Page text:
* The CDC influenza surveillance system collects five categories of information from 10 data sources. Viral surveillance: U.S. World Health Organization collaborating laboratories, the National Respiratory and Enteric Virus Surveillance System, and novel influenza A virus case reporting. Outpatient illness surveillance: U.S. Influenza Sentinel Provider Surveillance Network and the U.S. Department of Veterans Affairs/U.S. Department of Defense BioSense Outpatient Surveillance System. Mortality: 122 Cities Mortality Reporting System and influenza-associated pediatric mortality reports. Hospitalizations: Emerging Infections Program and New Vaccine Surveillance Network. Summary of geographic spread of influenza: state and territorial epidemiologist reports.

Levels of activity are 1) no activity; 2) sporadic: isolated laboratory-confirmed influenza cases or a laboratory-confirmed outbreak in one institution, with no increase in activity; 3) local: increased ILI, or at least two institutional outbreaks (ILI or laboratory-confirmed influenza) in one region with recent laboratory evidence of influenza in that region; virus activity no greater than sporadic in other regions; 4) regional: increased ILI activity or institutional outbreaks (ILI or laboratory-confirmed influenza) in at least two but less than half of the regions in the state with recent laboratory evidence of influenza in those regions; and 5) widespread: increased ILI activity or institutional outbreaks (ILI or laboratory-confirmed influenza) in at least half the regions in the state with recent laboratory evidence of influenza in the state.

§ Defined as a temperature of >100.0°F (>37.8°C), oral or equivalent, and cough and/or sore throat, in the absence of a known cause other than influenza.

The national and regional baselines are the mean percentage of visits for ILI during noninfluenza weeks for the previous three seasons plus two standard deviations. A noninfluenza week is a week during which <10% of specimens tested positive for influenza. National and regional percentages of patient visits for ILI are weighted on the basis of state population. Use of the national baseline for regional data is not appropriate.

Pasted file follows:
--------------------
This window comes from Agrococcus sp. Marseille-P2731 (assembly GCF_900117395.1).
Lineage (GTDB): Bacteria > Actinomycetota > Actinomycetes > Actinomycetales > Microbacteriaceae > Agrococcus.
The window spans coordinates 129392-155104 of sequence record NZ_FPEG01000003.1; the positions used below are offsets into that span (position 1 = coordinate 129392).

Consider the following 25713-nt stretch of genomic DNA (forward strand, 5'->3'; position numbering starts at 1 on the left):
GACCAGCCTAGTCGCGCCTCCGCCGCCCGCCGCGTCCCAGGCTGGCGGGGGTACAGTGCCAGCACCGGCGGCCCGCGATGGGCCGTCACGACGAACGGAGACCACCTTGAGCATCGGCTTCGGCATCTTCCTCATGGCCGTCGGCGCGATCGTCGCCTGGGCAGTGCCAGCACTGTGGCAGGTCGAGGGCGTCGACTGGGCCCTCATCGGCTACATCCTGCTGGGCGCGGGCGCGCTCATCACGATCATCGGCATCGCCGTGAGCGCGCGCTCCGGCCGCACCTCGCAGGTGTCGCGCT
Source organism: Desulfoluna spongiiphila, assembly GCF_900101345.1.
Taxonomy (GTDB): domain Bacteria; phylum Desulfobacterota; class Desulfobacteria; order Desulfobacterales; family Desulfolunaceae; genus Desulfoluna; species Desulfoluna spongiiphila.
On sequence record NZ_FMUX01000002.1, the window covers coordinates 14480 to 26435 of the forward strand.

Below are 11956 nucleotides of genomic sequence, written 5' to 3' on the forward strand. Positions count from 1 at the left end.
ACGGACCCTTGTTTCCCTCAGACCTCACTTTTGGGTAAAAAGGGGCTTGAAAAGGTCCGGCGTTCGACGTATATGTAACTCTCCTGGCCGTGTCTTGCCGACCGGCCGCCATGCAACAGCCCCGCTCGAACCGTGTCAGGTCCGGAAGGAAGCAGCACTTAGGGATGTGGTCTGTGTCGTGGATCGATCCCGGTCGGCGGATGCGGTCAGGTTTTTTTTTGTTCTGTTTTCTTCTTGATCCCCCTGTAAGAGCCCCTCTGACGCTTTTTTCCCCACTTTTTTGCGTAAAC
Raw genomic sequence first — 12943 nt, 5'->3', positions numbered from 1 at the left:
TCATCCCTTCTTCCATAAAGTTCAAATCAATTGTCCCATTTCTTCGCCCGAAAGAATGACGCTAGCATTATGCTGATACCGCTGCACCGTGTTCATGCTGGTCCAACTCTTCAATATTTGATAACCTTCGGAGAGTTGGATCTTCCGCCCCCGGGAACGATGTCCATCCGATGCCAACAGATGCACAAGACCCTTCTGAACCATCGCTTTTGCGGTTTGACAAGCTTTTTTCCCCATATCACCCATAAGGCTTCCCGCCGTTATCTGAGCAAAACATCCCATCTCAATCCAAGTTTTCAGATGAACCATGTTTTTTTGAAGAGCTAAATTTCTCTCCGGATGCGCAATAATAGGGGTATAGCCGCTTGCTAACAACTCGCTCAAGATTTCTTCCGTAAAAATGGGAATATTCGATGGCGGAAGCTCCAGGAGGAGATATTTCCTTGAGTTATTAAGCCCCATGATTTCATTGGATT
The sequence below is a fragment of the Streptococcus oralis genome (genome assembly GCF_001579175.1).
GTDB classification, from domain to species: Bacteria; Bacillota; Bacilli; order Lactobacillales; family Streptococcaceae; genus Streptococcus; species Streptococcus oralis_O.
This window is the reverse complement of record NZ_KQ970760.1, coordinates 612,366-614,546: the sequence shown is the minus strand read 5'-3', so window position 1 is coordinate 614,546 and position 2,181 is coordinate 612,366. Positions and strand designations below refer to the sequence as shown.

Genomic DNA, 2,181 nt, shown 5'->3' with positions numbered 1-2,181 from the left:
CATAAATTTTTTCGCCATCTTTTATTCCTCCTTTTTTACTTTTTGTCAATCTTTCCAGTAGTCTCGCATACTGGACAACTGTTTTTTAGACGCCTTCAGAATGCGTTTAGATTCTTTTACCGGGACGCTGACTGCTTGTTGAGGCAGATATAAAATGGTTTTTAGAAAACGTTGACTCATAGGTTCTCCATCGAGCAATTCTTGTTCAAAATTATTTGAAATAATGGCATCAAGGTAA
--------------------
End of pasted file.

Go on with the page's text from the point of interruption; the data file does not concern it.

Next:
** The seasonal baseline proportion of P&I deaths is projected using a robust regression procedure in which a periodic regression model is applied to the observed percentage of deaths from P&I that were reported by the 122 Cities Mortality Reporting System during the preceding 5 years. The epidemic threshold is 1.645 standard deviations above the seasonal baseline.

†† Available at http://www.cdc.gov/flu/professionals/antivirals/resistance.htm.

Figure 1

FIGURE 1. Number* and percentage of respiratory specimens testing positive for influenza reported to CDC by U.S. World Health Organization/National Respiratory and Enteric Virus Surveillance System collaborating laboratories, by week — United States, 2008–09 influenza season
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Figure 2

FIGURE 2. Percentage of visits for influenza-like illness (ILI) reported by the U.S. Outpatient Influenza-like Illness Surveillance Network (ILINet), by week — United States, September 28–November 29, 2008 and 2006–07 and 2007–08 influenza seasons
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Date last reviewed: 12/10/2008